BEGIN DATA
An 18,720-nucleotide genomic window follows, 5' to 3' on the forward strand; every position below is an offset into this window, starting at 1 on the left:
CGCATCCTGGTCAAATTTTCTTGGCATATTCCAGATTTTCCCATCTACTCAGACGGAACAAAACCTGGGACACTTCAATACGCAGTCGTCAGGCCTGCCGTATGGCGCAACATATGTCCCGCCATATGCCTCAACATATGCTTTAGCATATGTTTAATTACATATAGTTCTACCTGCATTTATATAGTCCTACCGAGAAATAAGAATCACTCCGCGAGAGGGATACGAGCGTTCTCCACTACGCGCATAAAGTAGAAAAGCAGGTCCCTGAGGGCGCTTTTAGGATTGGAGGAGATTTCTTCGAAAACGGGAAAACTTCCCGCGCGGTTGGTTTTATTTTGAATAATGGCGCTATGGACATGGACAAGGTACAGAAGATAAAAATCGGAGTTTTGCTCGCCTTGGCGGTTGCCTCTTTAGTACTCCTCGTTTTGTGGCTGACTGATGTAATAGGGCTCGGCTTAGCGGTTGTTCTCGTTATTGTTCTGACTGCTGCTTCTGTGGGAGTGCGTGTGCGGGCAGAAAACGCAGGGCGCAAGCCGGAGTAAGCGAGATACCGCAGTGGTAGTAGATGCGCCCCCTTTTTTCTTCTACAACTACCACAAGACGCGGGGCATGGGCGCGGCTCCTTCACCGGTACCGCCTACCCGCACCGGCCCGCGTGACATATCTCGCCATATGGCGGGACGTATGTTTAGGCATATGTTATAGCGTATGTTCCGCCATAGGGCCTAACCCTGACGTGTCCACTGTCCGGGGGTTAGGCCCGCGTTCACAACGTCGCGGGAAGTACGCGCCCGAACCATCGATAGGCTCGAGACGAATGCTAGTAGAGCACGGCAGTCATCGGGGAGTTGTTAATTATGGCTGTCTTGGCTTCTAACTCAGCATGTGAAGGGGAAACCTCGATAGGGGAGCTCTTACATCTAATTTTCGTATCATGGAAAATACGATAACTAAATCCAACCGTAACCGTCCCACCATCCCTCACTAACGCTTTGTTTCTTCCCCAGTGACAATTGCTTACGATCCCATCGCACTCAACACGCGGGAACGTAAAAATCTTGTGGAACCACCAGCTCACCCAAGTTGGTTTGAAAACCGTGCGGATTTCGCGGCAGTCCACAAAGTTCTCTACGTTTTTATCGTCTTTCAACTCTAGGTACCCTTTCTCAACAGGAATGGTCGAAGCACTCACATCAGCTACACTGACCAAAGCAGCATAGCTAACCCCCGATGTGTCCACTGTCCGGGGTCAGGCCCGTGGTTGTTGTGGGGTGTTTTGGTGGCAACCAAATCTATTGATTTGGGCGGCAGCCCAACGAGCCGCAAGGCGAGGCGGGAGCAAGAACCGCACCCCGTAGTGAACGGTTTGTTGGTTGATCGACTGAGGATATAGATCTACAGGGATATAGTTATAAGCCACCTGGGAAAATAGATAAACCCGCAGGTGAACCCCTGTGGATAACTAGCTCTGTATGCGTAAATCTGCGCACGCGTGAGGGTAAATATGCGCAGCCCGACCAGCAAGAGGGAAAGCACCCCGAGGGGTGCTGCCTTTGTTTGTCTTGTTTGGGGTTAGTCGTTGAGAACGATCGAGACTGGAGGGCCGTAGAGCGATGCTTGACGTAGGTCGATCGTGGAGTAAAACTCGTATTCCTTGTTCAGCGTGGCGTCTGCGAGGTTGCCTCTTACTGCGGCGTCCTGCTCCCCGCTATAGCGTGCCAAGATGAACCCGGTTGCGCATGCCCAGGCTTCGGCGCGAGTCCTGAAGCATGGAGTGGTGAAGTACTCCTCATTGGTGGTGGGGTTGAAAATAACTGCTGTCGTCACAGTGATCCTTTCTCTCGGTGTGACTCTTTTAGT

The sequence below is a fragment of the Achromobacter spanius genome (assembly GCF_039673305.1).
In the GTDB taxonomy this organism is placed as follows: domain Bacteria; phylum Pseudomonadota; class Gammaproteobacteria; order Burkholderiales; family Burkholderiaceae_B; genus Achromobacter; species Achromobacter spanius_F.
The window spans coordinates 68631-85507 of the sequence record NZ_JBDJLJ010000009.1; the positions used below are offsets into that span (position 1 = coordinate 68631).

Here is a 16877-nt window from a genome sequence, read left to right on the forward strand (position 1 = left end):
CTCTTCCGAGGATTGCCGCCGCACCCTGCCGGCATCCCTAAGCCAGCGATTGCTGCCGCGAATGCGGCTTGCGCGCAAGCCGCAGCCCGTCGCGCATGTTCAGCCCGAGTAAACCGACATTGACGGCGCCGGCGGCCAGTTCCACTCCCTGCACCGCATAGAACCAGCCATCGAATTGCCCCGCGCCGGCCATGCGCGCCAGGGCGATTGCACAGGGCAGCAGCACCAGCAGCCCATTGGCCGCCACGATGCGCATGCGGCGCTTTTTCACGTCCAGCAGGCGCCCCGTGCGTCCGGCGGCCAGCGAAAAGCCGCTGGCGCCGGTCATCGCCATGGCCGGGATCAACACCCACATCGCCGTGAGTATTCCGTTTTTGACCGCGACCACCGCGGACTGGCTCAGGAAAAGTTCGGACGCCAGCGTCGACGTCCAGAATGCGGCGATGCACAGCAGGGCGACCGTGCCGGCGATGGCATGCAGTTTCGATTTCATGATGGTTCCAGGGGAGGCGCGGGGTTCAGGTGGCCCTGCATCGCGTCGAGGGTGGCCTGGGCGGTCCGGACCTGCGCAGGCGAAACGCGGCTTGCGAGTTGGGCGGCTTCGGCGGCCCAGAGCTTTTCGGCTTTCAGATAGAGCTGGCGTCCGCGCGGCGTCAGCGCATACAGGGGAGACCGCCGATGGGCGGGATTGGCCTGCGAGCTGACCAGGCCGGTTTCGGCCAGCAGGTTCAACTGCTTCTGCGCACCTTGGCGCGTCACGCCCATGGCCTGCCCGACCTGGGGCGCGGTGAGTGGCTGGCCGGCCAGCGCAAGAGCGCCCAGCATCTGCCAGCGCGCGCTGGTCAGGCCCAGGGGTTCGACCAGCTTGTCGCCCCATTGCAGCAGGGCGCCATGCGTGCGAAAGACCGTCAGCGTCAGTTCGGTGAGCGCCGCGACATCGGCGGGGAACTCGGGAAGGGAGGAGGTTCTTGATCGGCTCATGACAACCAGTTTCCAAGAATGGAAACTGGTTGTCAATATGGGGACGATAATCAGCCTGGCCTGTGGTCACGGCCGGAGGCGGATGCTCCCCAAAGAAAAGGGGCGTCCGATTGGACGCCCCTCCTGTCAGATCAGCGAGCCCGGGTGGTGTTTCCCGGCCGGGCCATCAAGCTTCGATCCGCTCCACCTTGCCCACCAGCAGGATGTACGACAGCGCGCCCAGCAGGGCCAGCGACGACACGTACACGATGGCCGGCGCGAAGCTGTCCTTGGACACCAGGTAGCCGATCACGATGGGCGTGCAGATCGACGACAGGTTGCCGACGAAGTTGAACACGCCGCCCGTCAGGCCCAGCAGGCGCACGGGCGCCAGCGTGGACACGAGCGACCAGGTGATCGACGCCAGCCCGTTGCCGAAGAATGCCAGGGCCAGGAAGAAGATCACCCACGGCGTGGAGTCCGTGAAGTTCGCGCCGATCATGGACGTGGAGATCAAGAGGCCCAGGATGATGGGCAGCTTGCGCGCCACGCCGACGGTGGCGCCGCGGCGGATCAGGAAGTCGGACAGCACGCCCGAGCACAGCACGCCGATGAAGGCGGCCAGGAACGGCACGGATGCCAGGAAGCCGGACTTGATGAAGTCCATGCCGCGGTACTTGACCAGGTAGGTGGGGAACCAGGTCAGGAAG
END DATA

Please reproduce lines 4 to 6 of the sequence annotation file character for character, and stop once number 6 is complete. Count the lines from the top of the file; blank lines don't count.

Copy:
In the GTDB taxonomy this organism is placed as follows: domain Bacteria; phylum Pseudomonadota; class Gammaproteobacteria; order Burkholderiales; family Burkholderiaceae_B; genus Achromobacter; species Achromobacter spanius_F.
The window spans coordinates 68631-85507 of the sequence record NZ_JBDJLJ010000009.1; the positions used below are offsets into that span (position 1 = coordinate 68631).

Here is a 16877-nt window from a genome sequence, read left to right on the forward strand (position 1 = left end):